2001-03-14 / Sports

Red Storm Falls To Seton Hall 78-66 In Big East Tournament Clash

by richard kagan

Photo courtesy St. John’s U. Media Guide Anthony Glover for the most part was the St. John’s offense, scoring 24 pointsPhoto courtesy St. John’s U. Media Guide Anthony Glover for the most part was the St. John’s offense, scoring 24 points

There was an ominous note in the first minute of last Wednesday’s First Round matchup between St. John’s and Seton Hall at the Big East tournament. Seton Hall’s Samuel Dalembert, the 6 foot 11 inch, 245-pound center, swatted away a Kyle Cuffe shot that St. John’s thought should have been goal-tending.

The call wasn’t made and Dalembert went on to emphatically block two more shots in the opening minutes and send a clear signal that Seton hall would be a tough out in the Tournament.

The Storm (14–15, 8–8) was fighting to prolong its season and get a bid to the National Invitation Tournament, but needed at least one win in the tournament to have a chance. One loss and the season would be over. The Red Storm fought hard, but ran up against an inspired effort from Seton Hall and fell to the Pirates, 78–66, at Madison Square Garden.

It was a strange game. The Pirates committed 26 turnovers, one short of a Big East Tournament record. But they blocked 12 Red Storm shots, (Dalembert seven, Eddie Griffin five) and altered many more. The Red Storm shot an anemic 31.5 per cent from the floor, not good enough to win in a Big East Tournament game. Forward Anthony Glover for the most part was the St. John’s offense, scoring 24 points on 10-for-23 shooting and three free throws. Freshman guard Omar Cook had 14 points for the Red Storm cause.

The old bugaboo, poor free-throw shooting, showed up again for St. John’s. The Red Storm made 17 of 34 attempts for 50 per cent. The Storm also struggled at the line in the recent over-time loss to Syracuse.

Seton Hall (15-13, 5-11) has had a roller-coaster season. Once ranked within the top 10 nationally, the Hall came close to not even being able to compete in last week’s Tournament. But a last second shot beat the University of Connecticut, and Seton Hall had new life.

Dalembert and Griffin, the Pirate version of the twin towers, definitely had an impact in the game. Dalembert, a sophomore, had a powerful game with 10 points, eight rebounds and seven blocked shots. Mike Jarvis, coach of the Red Storm, thought Seton Hall’s ability to block shots was a big key to its win. "It affected the game tremendously," Jarvis said. "I felt that the very first shot was a goal-tend. I think how the first couple of shots are called determines the rest of the game."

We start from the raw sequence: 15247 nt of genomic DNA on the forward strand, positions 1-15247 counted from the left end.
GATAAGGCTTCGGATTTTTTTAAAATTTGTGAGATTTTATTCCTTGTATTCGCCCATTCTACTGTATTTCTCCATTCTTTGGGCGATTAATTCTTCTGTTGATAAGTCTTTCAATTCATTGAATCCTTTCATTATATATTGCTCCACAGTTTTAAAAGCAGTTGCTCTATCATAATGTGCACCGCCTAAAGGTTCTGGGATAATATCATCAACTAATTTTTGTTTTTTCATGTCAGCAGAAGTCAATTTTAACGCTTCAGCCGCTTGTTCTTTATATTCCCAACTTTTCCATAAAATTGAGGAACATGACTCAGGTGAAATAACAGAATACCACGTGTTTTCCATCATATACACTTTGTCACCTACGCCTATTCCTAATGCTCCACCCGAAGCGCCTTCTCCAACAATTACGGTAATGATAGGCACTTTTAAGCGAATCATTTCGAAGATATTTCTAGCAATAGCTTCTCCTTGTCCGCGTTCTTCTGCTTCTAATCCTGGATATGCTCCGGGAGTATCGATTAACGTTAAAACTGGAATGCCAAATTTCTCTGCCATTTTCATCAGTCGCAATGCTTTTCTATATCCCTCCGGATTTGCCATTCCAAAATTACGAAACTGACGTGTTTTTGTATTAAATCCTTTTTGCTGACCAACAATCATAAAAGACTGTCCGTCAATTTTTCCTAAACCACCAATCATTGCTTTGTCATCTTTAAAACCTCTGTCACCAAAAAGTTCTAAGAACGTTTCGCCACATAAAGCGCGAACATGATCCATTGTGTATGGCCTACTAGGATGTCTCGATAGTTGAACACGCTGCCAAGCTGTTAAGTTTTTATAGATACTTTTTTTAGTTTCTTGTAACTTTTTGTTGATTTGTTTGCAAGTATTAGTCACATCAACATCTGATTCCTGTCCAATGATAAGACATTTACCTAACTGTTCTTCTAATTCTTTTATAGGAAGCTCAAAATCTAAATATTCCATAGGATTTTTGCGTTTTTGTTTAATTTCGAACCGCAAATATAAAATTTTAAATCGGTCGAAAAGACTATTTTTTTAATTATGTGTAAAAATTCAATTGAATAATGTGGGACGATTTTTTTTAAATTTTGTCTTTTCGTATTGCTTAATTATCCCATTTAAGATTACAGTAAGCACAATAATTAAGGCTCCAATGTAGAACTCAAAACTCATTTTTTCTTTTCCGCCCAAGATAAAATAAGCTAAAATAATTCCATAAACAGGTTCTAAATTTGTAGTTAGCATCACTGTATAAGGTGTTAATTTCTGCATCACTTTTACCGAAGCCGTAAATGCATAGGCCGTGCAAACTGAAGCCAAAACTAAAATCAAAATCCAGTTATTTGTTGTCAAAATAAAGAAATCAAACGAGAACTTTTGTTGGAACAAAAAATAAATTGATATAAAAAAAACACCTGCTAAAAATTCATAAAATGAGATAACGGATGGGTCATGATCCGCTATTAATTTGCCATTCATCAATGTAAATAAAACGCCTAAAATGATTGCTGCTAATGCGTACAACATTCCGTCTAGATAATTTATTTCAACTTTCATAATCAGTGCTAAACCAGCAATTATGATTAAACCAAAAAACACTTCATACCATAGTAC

St. John’s started out ready to play. Even with the initial blocked shots, the Red Storm had a lead 13–9 close to the midpoint of the first half. But the Pirates’ guard, Ty Shine was just heating up and would lead Seton Hall with 22 points coming off the bench. Darius Lane, always dangerous from the outside, had his game working as well, scoring 17 points and grabbing seven rebounds.

The Storm put out the effort, even out-rebounding Seton Hall in the first half 27 to 26. But the Pirates made their shots count. Seton Hall had a 34–22 lead toward the end of the first half and threatened to blow the game wide open, but SJU went on a 9–2 run to close the gap to trail 36–31 at the half.

St. John’s started out fairly strong in the opening minutes of the second half, too. Glover kept SJU in the game with some strong moves to the hoop and brought the Johnnies to within a basket at 40–38. But Seton Hall would not be denied. Lane made a nice inside move to the basket for two points and soon the Pirates were back up, 46–38. Shine’s trey put the hall up 56–45 near the 13:00 mark and it seemed to sap some of the Storm’s energy. One team would be advancing for another game and that team would be Seton Hall.

After the game, St. John’s Cook faced the media and said, "We’re not happy our season is over. We just wanted to go farther than this." But Seton Hall had a team effort just when it really mattered. And, Dalembert and Griffin were outstanding on defense for the Pirates.

Jarvis, in his third year at the helm of the Red Storm, acknowledged the team’s hard work throughout the season. He expressed hope that this season would be a building block for a strong season next year. "Unfortunately, we’re not ready yet," Jarvis said. "But we’re going to be."

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